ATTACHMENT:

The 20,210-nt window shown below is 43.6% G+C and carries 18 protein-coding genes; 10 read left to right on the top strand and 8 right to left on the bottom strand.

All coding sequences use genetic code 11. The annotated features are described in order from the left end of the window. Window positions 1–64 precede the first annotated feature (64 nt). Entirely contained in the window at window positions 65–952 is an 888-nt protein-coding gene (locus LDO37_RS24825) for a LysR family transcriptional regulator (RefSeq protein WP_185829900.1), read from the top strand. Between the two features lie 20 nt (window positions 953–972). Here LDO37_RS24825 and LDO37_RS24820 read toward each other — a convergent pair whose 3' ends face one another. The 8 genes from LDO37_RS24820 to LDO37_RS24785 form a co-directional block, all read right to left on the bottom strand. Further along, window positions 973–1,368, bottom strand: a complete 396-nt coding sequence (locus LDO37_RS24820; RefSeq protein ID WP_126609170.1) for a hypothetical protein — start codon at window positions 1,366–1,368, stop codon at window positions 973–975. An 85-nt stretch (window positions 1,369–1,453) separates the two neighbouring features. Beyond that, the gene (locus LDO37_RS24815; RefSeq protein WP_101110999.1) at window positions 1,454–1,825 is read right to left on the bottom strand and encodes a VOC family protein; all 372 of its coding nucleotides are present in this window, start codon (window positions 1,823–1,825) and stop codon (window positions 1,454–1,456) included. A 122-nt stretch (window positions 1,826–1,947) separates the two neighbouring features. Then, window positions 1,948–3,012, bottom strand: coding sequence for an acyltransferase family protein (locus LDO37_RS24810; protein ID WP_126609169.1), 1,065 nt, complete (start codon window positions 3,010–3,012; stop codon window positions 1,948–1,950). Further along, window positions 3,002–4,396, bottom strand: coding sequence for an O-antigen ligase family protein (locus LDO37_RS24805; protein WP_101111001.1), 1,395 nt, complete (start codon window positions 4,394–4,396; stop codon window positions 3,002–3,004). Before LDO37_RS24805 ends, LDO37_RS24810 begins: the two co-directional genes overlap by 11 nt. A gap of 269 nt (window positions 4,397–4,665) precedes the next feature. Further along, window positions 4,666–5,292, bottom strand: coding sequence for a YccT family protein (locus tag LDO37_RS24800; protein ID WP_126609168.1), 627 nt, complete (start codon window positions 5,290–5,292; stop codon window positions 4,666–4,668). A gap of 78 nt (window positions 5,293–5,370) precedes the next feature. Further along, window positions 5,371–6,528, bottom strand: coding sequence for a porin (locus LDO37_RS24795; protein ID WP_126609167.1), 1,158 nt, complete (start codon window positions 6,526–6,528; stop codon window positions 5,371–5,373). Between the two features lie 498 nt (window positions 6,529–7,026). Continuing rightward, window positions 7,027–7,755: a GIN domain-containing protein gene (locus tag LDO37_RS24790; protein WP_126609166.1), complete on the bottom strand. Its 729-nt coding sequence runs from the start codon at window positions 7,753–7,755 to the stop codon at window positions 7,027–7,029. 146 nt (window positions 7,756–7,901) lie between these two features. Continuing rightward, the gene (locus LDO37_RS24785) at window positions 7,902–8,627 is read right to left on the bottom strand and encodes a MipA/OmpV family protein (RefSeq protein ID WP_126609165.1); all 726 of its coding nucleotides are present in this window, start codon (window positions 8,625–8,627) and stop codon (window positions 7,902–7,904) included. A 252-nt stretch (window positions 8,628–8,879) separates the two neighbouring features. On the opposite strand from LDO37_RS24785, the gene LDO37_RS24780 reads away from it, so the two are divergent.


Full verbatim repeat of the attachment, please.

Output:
The 20,210-nt window shown below is 43.6% G+C and carries 18 protein-coding genes; 10 read left to right on the top strand and 8 right to left on the bottom strand.

All coding sequences use genetic code 11. The annotated features are described in order from the left end of the window. Window positions 1–64 precede the first annotated feature (64 nt). Entirely contained in the window at window positions 65–952 is an 888-nt protein-coding gene (locus LDO37_RS24825) for a LysR family transcriptional regulator (RefSeq protein WP_185829900.1), read from the top strand. Between the two features lie 20 nt (window positions 953–972). Here LDO37_RS24825 and LDO37_RS24820 read toward each other — a convergent pair whose 3' ends face one another. The 8 genes from LDO37_RS24820 to LDO37_RS24785 form a co-directional block, all read right to left on the bottom strand. Further along, window positions 973–1,368, bottom strand: a complete 396-nt coding sequence (locus LDO37_RS24820; RefSeq protein ID WP_126609170.1) for a hypothetical protein — start codon at window positions 1,366–1,368, stop codon at window positions 973–975. An 85-nt stretch (window positions 1,369–1,453) separates the two neighbouring features. Beyond that, the gene (locus LDO37_RS24815; RefSeq protein WP_101110999.1) at window positions 1,454–1,825 is read right to left on the bottom strand and encodes a VOC family protein; all 372 of its coding nucleotides are present in this window, start codon (window positions 1,823–1,825) and stop codon (window positions 1,454–1,456) included. A 122-nt stretch (window positions 1,826–1,947) separates the two neighbouring features. Then, window positions 1,948–3,012, bottom strand: coding sequence for an acyltransferase family protein (locus LDO37_RS24810; protein ID WP_126609169.1), 1,065 nt, complete (start codon window positions 3,010–3,012; stop codon window positions 1,948–1,950). Further along, window positions 3,002–4,396, bottom strand: coding sequence for an O-antigen ligase family protein (locus LDO37_RS24805; protein WP_101111001.1), 1,395 nt, complete (start codon window positions 4,394–4,396; stop codon window positions 3,002–3,004). Before LDO37_RS24805 ends, LDO37_RS24810 begins: the two co-directional genes overlap by 11 nt. A gap of 269 nt (window positions 4,397–4,665) precedes the next feature. Further along, window positions 4,666–5,292, bottom strand: coding sequence for a YccT family protein (locus tag LDO37_RS24800; protein ID WP_126609168.1), 627 nt, complete (start codon window positions 5,290–5,292; stop codon window positions 4,666–4,668). A gap of 78 nt (window positions 5,293–5,370) precedes the next feature. Further along, window positions 5,371–6,528, bottom strand: coding sequence for a porin (locus LDO37_RS24795; protein ID WP_126609167.1), 1,158 nt, complete (start codon window positions 6,526–6,528; stop codon window positions 5,371–5,373). Between the two features lie 498 nt (window positions 6,529–7,026). Continuing rightward, window positions 7,027–7,755: a GIN domain-containing protein gene (locus tag LDO37_RS24790; protein WP_126609166.1), complete on the bottom strand. Its 729-nt coding sequence runs from the start codon at window positions 7,753–7,755 to the stop codon at window positions 7,027–7,029. 146 nt (window positions 7,756–7,901) lie between these two features. Continuing rightward, the gene (locus LDO37_RS24785) at window positions 7,902–8,627 is read right to left on the bottom strand and encodes a MipA/OmpV family protein (RefSeq protein ID WP_126609165.1); all 726 of its coding nucleotides are present in this window, start codon (window positions 8,625–8,627) and stop codon (window positions 7,902–7,904) included. A 252-nt stretch (window positions 8,628–8,879) separates the two neighbouring features. On the opposite strand from LDO37_RS24785, the gene LDO37_RS24780 reads away from it, so the two are divergent.